Methods

  1. Top of page
  2. Abstract
  3. Methods
  4. Results
  5. Discussion
  6. References
  7. Acknowledgements

Chemicals and solutions

The fluorescent Ca2+ dyes fluo-3, fluo-4 and fluo-5F as pentapotassium salts or acetoxymethyl (AM) esters, as well as the calcium standards used to measure the dissociation constants of these dyes were purchased from Molecular Probes (Eugene, OR, USA). All other chemicals were obtained from Sigma Chemical Co. (St Louis, MO, USA). The dissection and incubation with AM ester dye was carried out in Locke solution (including mm): 140 NaCl, 3.6 KCl, 2.4 MgCl2, 1.2 CaCl2, 3 Hepes, 10 glucose, 5 Na ascorbate and 20 μm EDTA, pH 7.4). During fluorescence and suction pipette measurements, photoreceptors were continuously superfused with oxygenated Dulbecco's modified Eagle's medium (DMEM) without bicarbonate or phenol red (Sigma Chemical Co., D-2902), supplemented with (mm): 20 Hepes as well as 5 succinic acid, 0.5 glutamic acid and 5 gluconic acid (as Na+ salts). The pH was adjusted to pH 7.4, and temperature was maintained near 37 °C as described previously (Matthews, 1991). The suction pipette and bath ground electrode were filled with Locke solution without glucose or ascorbate.

Dissection and dye loading

All procedures were approved by the Chancellor's Animal Research Committee (ARC no. 93-230).

Mice previously maintained in total darkness for 3 h were killed by cervical dislocation. The eyes were removed from the head and trimmed of fat and extra-ocular muscle, and they were then washed with 1–2 ml of cold Locke solution. Killing, eye removal, trimming and washing were done in dim red light. The rest of the dissection was done under infrared illumination with an IR-sensitive TV camera (CCD camera model OS-40D, Mintron USA, Fremont, CA, USA) or an IR-sensitive viewer (FJW Optical Systems, Inc., Palatine, IL, USA).

Each eye was hemisected with a razor blade. The front of the eye (with lens) was discarded, and the eyecup (with retina) was cut in two by slicing through or close to the optic nerve head. Three pieces of eye were reserved on ice in total darkness, and one was placed in Locke solution in a 35 mm petri dish whose bottom had been coated with Sylgard (Dow Corning, Midland, MI, USA). From this piece the retina was isolated and finely chopped with a piece of razor blade. The resulting suspension was incubated for 30 min at room temperature in Locke solution containing fluo-3 AM, fluo-4 AM or fluo-5F AM (see Results). After completion of the incubation period, the cells were superfused at 37 °C for 20 min with DMEM, supplemented as described above, to wash out excess dye and to allow completion of the intracellular hydrolysis of the AM ester.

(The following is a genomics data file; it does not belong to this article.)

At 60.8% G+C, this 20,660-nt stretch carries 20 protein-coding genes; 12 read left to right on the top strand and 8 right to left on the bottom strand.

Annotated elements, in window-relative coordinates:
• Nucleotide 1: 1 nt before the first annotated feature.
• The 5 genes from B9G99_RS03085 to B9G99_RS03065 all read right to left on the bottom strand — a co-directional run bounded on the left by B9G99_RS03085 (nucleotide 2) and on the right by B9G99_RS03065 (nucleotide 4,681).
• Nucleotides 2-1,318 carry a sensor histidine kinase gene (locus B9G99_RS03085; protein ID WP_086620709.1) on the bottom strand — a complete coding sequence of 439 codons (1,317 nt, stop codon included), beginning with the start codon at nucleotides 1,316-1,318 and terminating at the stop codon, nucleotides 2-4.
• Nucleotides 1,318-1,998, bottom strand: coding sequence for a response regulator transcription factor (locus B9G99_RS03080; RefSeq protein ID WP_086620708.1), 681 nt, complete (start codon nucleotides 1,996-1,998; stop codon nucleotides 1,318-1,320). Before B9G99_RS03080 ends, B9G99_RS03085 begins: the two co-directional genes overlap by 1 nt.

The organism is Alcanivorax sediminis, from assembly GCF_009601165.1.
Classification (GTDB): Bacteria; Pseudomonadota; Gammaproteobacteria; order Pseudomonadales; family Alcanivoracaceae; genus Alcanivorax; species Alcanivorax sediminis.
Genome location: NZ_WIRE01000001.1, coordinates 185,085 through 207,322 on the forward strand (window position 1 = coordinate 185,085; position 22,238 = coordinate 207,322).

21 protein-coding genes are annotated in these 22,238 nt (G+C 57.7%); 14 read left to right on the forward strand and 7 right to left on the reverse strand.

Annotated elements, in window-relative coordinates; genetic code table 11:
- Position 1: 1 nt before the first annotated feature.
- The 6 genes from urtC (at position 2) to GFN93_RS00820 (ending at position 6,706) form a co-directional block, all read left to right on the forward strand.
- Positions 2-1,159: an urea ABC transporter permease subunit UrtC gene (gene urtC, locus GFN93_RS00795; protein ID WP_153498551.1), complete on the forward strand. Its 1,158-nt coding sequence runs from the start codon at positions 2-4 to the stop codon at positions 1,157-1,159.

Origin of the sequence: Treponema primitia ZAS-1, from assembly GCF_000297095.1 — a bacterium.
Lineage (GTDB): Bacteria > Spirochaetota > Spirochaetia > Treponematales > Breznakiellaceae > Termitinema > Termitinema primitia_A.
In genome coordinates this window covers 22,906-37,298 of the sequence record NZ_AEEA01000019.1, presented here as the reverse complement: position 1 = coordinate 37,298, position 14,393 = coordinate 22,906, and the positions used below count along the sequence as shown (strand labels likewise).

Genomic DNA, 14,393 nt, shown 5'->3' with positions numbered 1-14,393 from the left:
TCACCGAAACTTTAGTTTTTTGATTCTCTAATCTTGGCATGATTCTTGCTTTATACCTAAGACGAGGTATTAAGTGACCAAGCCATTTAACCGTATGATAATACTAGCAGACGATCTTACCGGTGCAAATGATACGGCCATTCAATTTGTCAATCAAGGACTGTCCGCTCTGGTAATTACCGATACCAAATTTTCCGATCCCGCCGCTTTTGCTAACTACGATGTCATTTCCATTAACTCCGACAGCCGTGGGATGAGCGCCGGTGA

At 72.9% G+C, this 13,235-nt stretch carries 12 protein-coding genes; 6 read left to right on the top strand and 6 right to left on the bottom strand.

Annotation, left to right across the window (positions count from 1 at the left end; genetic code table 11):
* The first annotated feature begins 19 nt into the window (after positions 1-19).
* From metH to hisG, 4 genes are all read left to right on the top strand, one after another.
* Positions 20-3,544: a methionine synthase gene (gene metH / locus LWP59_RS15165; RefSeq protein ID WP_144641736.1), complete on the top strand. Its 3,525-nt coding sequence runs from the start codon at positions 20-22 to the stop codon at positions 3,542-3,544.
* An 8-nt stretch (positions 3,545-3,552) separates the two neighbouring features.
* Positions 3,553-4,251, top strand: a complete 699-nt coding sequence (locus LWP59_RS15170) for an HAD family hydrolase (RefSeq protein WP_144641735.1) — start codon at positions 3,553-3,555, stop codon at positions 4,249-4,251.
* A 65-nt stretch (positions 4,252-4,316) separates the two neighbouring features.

Fluorescence measurement

Methods for measuring calcium have been described previously (Sampath et al. 1998a, 1999; Matthews & Fain, 2000, 2001). Calcium dye fluorescence was excited by an intense 10 μm spot of light imaged on the rod outer segment through a 40 × oil-immersion fluorescence objective (1.3 NA). Excitation light was provided by an argon laser (American Laser Corporation, Salt Lake City, UT, USA), which for fluo-3 was tuned to 514 nm, and for fluo-4 and fluo-5F, to 488 nm. For fluo-3 we used a 525 nm dichroic filter and a 530 nm long pass filter, but for fluo-4 and fluo-5F, a 505 nm dichroic and a 510 nm long pass filter (Omega Optical, Brattleboro, VT, USA). Ca2+ dye fluorescence was recorded from the outer segments of single mouse rods either fully isolated or protruding from small chunks of retina; the saturated electrical response to the intense light of the laser was normally not recorded.

In control experiments, fluorescence was measured for the pentapotassium salt of each of the dyes immobilised in agarose gel (see Fig. 3A). To prevent dye-bleaching, the unattenuated intensity of the laser was normally reduced to around 5–6 × 1010 photons μm−2 s−1 by reflective neutral density filters (Newport Corporation, Irvine, CA, USA). Fluorescence was measured with a low-dark-count photomultiplier tube with a restricted photocathode (Model 9130/100A, Electron Tubes Ltd, Ruislip, UK), and the current was amplified by a low-noise current-to-voltage converter (PDA-700, Terahertz Technology, Oriskany, NY, USA), low-pass filtered with an eight-pole Bessel filter (Frequency Devices, Haverhill, MA, USA) and digitised (PCLAMP, Axon Instruments, Foster City, CA, USA) with a PC-compatible computer over the bandwidths and at the sampling rates specified in individual figure legends.

image

Figure 3. Bright light evokes a rapid decline in fluo-4 fluorescence in wild-type mouse rods without dye bleaching